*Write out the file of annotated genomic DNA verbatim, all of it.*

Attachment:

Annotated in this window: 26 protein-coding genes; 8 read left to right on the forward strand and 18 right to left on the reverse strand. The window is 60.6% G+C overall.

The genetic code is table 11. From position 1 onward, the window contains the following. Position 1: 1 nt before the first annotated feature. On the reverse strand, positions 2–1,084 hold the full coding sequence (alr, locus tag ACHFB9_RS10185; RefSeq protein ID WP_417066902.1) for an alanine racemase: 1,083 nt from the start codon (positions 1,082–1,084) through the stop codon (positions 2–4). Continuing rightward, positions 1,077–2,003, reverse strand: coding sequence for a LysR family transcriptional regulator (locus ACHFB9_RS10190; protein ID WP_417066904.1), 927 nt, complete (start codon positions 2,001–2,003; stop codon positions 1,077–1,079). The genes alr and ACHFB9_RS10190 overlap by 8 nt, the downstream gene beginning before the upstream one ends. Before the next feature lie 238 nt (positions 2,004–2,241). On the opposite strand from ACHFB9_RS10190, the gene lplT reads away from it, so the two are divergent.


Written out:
Annotated in this window: 26 protein-coding genes; 8 read left to right on the forward strand and 18 right to left on the reverse strand. The window is 60.6% G+C overall.

The genetic code is table 11. From position 1 onward, the window contains the following. Position 1: 1 nt before the first annotated feature. On the reverse strand, positions 2–1,084 hold the full coding sequence (alr, locus tag ACHFB9_RS10185; RefSeq protein ID WP_417066902.1) for an alanine racemase: 1,083 nt from the start codon (positions 1,082–1,084) through the stop codon (positions 2–4). Continuing rightward, positions 1,077–2,003, reverse strand: coding sequence for a LysR family transcriptional regulator (locus ACHFB9_RS10190; protein ID WP_417066904.1), 927 nt, complete (start codon positions 2,001–2,003; stop codon positions 1,077–1,079). The genes alr and ACHFB9_RS10190 overlap by 8 nt, the downstream gene beginning before the upstream one ends. Before the next feature lie 238 nt (positions 2,004–2,241). On the opposite strand from ACHFB9_RS10190, the gene lplT reads away from it, so the two are divergent.